The growth period for saffron milk caps is in autumn. Unlike porcini mushrooms, they are challenging to find in summer or spring. The ideal months are October and November. However, since this species can withstand the cold well, the harvest can extend until early winter. Experienced gatherers even report finding them under the first snowfalls.
For the collection of lactarius deliciosus, the same rules that apply to porcini mushrooms should be followed. These are good behavioral norms that must safeguard the integrity of the forest ecosystem above all.
The Recipe for saffron Milk Caps with Potatoes
As mentioned earlier, saffron milk caps are appreciated for their excellent organoleptic qualities. Not only in our country but also in Europe, North America, and Australia.
This recipe is a typical dish from the Sila gastronomic tradition, very simple and accessible to everyone: Lactarious deliciosus with potatoes. This dish brings out the unique taste of these mushrooms to the fullest.
Ingredients for 6 people:
- 1 kg of potatoes (preferably Sila potatoes)
- 1 clove of garlic
- Extra virgin olive oil
- ½ glass of red wine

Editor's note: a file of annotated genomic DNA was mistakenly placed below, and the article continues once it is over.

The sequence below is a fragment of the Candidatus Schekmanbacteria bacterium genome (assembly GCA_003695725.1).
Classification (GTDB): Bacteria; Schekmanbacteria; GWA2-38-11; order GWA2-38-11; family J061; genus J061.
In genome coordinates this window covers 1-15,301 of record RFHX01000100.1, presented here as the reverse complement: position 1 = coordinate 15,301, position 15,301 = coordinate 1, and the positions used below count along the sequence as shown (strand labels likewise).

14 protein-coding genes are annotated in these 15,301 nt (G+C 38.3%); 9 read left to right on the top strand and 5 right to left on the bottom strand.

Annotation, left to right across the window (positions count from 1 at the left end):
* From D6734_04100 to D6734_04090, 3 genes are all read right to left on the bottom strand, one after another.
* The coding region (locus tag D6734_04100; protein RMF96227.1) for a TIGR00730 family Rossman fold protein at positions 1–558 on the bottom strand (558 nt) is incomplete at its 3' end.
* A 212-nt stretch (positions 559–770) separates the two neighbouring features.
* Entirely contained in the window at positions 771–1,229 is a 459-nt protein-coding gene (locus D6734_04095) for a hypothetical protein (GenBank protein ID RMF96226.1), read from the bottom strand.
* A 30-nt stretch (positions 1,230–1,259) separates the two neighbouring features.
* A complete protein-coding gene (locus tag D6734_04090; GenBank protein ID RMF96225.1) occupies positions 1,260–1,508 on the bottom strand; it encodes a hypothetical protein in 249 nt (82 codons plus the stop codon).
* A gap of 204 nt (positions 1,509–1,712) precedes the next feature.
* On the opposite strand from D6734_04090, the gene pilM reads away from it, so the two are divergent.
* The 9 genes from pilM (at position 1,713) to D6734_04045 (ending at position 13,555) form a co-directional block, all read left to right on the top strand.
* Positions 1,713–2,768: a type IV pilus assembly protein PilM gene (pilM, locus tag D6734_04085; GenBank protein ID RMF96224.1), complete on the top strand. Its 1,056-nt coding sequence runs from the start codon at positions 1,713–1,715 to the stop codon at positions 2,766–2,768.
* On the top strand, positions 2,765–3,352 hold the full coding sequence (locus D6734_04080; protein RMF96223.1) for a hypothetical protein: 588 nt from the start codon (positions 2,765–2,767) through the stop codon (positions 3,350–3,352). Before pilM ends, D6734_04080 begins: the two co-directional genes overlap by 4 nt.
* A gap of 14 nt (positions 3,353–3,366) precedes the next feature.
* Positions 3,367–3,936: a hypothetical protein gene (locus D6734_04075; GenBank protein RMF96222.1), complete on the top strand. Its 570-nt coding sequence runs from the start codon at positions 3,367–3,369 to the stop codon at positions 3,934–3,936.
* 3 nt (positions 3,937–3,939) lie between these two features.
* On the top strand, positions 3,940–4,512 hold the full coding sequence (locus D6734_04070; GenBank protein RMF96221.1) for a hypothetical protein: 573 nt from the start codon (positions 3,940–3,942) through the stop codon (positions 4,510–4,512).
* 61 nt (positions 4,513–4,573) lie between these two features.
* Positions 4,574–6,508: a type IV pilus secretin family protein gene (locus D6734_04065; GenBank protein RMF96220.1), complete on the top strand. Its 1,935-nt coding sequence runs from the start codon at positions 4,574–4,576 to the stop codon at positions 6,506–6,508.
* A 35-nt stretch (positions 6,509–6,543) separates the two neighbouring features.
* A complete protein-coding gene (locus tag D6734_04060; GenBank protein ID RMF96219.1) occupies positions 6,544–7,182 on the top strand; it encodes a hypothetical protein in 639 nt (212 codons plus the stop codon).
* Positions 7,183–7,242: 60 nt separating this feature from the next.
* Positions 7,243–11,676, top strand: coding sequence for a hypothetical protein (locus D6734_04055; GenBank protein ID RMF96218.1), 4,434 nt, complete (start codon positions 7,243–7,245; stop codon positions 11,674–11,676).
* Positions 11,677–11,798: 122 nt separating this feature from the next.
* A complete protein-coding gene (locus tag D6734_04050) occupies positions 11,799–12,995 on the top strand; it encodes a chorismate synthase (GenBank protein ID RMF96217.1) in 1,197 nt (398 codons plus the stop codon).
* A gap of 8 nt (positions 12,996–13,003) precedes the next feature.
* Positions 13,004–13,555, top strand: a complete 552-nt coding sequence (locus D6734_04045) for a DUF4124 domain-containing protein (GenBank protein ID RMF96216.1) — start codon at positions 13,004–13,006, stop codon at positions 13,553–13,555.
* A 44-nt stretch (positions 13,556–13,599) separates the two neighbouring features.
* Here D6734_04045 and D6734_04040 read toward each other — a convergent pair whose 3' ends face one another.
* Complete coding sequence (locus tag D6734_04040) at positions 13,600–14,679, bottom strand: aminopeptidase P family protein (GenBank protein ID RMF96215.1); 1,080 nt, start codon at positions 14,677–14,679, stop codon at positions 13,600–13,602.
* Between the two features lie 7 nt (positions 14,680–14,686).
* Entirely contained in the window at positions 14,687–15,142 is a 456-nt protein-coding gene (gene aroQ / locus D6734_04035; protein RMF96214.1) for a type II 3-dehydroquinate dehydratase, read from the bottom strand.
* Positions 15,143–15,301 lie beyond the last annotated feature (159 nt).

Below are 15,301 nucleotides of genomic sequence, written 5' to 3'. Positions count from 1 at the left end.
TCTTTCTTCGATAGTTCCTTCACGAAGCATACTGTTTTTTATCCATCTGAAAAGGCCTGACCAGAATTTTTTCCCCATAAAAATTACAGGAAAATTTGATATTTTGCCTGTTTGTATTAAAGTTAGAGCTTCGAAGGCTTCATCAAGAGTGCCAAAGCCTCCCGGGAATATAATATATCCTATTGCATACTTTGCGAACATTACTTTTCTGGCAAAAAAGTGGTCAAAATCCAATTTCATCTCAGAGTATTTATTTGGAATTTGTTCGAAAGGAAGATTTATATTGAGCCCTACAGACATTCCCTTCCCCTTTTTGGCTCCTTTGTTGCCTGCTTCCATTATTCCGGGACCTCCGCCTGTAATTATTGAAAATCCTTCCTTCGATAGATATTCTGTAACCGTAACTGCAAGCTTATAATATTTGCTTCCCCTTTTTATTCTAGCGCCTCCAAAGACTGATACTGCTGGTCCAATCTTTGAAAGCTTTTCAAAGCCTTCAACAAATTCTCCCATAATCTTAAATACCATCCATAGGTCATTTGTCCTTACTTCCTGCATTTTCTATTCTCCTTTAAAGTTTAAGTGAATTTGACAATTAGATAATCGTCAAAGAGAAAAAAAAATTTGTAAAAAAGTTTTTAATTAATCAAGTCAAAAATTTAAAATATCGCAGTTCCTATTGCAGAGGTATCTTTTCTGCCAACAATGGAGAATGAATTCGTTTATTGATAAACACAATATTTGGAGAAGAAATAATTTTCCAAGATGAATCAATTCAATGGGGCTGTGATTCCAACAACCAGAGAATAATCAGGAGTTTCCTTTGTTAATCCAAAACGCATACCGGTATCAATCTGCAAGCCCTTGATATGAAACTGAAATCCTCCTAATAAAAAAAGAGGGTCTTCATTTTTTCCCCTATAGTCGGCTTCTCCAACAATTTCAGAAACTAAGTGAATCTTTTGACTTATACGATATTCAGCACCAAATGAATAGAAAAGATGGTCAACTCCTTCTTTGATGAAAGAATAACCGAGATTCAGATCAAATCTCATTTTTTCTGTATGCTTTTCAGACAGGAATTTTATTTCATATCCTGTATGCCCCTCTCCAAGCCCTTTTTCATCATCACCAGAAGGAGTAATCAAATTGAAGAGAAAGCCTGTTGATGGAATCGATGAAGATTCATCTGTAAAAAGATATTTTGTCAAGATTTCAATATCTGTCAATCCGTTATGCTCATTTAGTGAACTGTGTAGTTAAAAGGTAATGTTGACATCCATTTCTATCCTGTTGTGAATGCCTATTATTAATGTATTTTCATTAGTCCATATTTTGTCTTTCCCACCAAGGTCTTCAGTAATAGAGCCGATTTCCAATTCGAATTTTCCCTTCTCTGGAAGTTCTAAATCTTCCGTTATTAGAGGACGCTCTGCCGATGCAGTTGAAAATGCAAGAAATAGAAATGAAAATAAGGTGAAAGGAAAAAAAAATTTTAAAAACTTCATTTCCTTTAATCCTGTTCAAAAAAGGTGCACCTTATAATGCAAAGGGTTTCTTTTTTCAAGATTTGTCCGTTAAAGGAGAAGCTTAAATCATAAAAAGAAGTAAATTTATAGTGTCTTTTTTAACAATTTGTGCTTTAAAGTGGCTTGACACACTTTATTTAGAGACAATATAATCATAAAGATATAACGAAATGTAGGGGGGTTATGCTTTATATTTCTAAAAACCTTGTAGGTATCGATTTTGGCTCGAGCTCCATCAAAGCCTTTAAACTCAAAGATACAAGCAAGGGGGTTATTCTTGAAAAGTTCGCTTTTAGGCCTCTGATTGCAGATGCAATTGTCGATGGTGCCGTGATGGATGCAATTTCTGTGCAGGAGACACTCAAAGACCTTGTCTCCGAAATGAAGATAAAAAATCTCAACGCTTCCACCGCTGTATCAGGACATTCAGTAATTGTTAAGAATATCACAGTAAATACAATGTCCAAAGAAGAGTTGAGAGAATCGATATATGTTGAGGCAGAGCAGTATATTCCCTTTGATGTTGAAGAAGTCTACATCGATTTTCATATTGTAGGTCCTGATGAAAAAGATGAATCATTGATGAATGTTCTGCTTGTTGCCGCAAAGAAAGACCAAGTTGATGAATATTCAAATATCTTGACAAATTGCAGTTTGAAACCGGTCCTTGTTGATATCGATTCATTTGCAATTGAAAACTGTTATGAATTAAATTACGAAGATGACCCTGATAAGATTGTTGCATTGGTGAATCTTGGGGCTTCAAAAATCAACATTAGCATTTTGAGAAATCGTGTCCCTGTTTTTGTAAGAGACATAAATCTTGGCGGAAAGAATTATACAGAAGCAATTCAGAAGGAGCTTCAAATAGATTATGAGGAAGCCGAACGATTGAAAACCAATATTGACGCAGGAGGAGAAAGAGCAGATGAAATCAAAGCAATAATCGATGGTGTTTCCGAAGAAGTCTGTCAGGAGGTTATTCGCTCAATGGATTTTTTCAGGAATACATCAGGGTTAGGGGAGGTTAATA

- Caciocavallo cheese
- Origano and rosemary
- Fresh red chili pepper
The preliminary step is, of course, cleaning the saffron milk caps. The damaged parts and soil residues must be removed from the mushrooms. Once cleaned, they should be gently washed under running water, dried with a soft cloth, and cut into small pieces.
Peel the potatoes and cut them into sufficiently large wedges. Then, place them together with the mushrooms in a large pan, add extra virgin olive oil, garlic, salt, herbs, and chili pepper.
After trying this dish, we are sure that saffron milk caps will rise to the top of your preferences, and you won’t be able to resist collecting them during your forest outings. Happy harvesting and bon appétit!
PS – After each harvest, it is essential to have the mushrooms checked by the appropriate health offices.
- University of Washington: “Lactarius deliciosus” – This resource discusses the species Lactarius deliciosus, which has been applied, in both North America and Europe, to a widespread group of common mushrooms.
- Michigan State University: “Lactarius deliciosus – Bonito Lab” – This resource discusses that Lactarius deliciosus is widely distributed and collected as food. This species name actually refers to a group of separate species.
- University of Wisconsin: “Lactarius indigo, the indigo milk mushroom, Tom Volk’s …” – This resource discusses the species Lactarius indigo, the indigo milk mushroom. Some Lactarius are delicious edible mushrooms, but many are poisonous.
- University of Maine: “B779: Ectomycorrhizae of Maine. 2 A Listing of Lactarius …” – This resource discusses that Lactarius deliciosus is abundant in mixed softwoods, with an occasional white pine and some red pine. It is edible and probably the most often eaten species of Lactarius.
- University of Michigan: “Lactarius deliciosus / Orange-latex Milky / Orange-milk …” – This resource discusses the species Lactarius deliciosus, also known as Orange-latex Milky, Orange-milk Lactarius, Delicious Lactarius.